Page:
I noticed something odd at Gen-Con Indy. My come-on line to lure customers into the booth for demo games was "Do you know anyone interested in dinosaurs?" It worked on some, while others ignored it or shook their heads.
And then there was the third response: "Not anymore."
The first couple of times I took it as a variant "not interested," but the unusual phrasing finally got me to stop someone and ask what they meant. Why "not anymore?"
The answer was (to paraphrase) "Well, my kid used to love dinosaurs but then he grew up."
This got me to wondering: why is an interest in science seen as somehow "kid stuff?" Dinosaurs are for kids, space exploration is for kids -- any sort of learning about the natural world is acceptable for children, but adults must put that sort of thing aside and devote their attention to serious matters like watching grown men play ball games, or keeping up on which celebrities are having sex.
While I'm no Rousseauian and certainly don't believe humans are innately wise and good, I have noticed that children are innately curious. But somehow as they grow older, most of them have that curiousity squeezed out of them. How does that happen?
It's easy to blame society, except that our society is one of the most science-friendly in history. Even small cities have science museums, our universities produce thousands of science graduates each year, being a scientist is a high-status occupation, and even advocates of Biblical creation have to borrow the authority of science to promote their ideas.
So why do people "outgrow dinosaurs" and how can we stop it?
There's been a lot of bellyaching about this. A mysteriously large number of people (people with Web logs, anyway) apparently have a sentimental attachment to a large ball of ice three billion miles away. They're sad that it's been voted off the island, so to speak.
Well, I'm not. I'm glad the IAU has decided to uphold some standards, and I'm not ashamed to admit it. Pluto was always a lousy excuse for a planet. It's ridiculously small: not only is it smaller in diameter than the Earth's Moon, it's only a sixth of the Moon's mass. That's not a planet. And, just to rub it in, astronomers have discovered several Kuiper Belt objects which are actually bigger than Pluto.
So the IAU had the choice: kick a ridiculously substandard planet out of the club or open it to literally dozens of other obscure balls of ice with names like "Xena" or "Quaoar." They chose the path of sanity. Planets -- real planets -- are substantial bodies orbiting the Sun in regular orbits. Pluto is now just one of a whole passel of trans-Neptunian icy objects. Good riddance.
If Pluto wants to be accepted as a real planet, it can come back when it's gained about 50,000,000,000,000 megatons of mass. Maybe put on some rock or iron. Work up some surface gravity. Then we'll talk.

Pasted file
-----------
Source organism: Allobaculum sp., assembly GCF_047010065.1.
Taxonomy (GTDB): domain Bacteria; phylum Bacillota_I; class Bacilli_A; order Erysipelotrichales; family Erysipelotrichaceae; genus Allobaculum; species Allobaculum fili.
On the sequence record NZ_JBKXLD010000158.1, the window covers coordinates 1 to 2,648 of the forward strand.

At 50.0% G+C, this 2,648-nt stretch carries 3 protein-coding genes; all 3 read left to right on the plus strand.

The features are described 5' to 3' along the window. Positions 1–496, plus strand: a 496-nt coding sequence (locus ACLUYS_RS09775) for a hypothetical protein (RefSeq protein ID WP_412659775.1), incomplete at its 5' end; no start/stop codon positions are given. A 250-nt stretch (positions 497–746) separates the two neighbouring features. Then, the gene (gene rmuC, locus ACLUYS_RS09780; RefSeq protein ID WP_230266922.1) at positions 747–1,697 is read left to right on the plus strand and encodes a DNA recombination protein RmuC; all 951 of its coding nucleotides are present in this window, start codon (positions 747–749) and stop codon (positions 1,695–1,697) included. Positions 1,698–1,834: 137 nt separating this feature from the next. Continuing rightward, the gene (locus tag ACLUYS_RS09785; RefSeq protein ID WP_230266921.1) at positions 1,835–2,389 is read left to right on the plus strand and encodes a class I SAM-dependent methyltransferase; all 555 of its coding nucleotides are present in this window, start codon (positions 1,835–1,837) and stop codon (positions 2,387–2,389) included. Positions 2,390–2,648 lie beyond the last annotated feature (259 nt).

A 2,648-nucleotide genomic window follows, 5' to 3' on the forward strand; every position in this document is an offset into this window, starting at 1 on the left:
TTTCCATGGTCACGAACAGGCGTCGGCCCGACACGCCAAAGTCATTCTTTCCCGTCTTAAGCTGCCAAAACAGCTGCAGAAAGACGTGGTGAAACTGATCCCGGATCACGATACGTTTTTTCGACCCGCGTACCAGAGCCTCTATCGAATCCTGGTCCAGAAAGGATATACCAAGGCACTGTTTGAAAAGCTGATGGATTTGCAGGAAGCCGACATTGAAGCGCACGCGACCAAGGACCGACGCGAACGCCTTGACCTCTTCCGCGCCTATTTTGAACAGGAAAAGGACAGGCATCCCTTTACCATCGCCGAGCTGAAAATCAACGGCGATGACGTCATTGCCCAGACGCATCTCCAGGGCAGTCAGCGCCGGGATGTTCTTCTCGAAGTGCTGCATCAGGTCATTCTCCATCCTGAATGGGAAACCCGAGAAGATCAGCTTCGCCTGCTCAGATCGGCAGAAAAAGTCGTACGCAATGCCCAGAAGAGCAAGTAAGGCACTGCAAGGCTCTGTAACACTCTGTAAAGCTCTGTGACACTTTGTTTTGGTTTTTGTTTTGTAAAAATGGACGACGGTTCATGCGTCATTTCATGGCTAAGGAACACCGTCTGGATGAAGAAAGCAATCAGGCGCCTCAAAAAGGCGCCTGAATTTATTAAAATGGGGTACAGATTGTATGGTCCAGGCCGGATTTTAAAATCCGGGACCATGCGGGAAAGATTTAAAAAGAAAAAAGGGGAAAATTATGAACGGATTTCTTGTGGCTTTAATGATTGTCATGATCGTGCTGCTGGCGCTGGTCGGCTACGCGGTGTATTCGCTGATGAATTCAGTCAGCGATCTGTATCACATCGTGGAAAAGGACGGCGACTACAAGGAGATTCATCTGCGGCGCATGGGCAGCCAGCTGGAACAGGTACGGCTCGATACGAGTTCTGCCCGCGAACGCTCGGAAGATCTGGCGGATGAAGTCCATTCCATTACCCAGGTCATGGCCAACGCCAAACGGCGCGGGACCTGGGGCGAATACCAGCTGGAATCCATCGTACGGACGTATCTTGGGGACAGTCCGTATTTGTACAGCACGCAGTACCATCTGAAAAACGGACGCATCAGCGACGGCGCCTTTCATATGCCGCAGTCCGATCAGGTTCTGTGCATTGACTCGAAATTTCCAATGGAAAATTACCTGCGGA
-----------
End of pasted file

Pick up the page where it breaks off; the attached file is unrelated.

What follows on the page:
Researchers at Intralytix have developed a spray to kill
harmful bacteria that can contaminate processed lunchmeat. This isn’t just your average poisonous antiseptic solution. It’s a cocktail of bacteriophages – viruses that attack and kill bacterial cells. It’s a neat idea – biological control on a microscopic scale, very much like farmers releasing parasitoid wasps to control the crop-eating caterpillars in their fields. Just much, much smaller. Why does it work? Viruses are essentially cellular parasites. They can’t reproduce on their own because they don’t contain any of the structures that let cells build new proteins. So they make cells do the reproducing for them. When a virus infects a cell it hijacks its metabolic pathways, forcing it to make more viruses instead of cell-stuff. Eventually, the host cell gets so filled with new viruses that it explodes. The newly-freed viruses can move on and infect other cells. (1)
Gary Curtis maintains a fascinating and useful Web site (and Web log) called The Fallacy Files. The centerpiece is a wonderful alphabetical dictionary of logical fallacies and bogus arguments. You can find out the difference between Begging the Question, Loaded Questions, and Questionable Analogies.
A good understanding of logic and how to use it is critical -- not just for scientific thinking but for making decisions in daily life. Yet most people have only the most cursory exposure to formal logic. It's nice to see someone like Mr. Curtis trying to educate everyone on thinking.
Unlike just about every other ancient extinct species, mammoths are not preserved in rock or just as bones. Sometimes entire whole frozen mammoth carcasses are discovered in Siberian permafrost. (I'm a little unclear how, if the climate now is warmer than when the mammoths were alive, they nevertheless found places which weren't frozen then but are now. Any geologists care to comment? Anybody?)
So instead of lithified bones or impressions in sandstone, we've got mammoth meat. There's even a possibly-apocryphal story that back in the 19th century the Russian Academy of Sciences had a banquet featuring mammoth as the main course. Given that other accounts of finding frozen mammoth carcasses prominently mention the awful smell, this seems unlikely, but I'm sure that with enough vodka on board, the Russian Academy of Sciences probably could have been persuaded to try it anyway.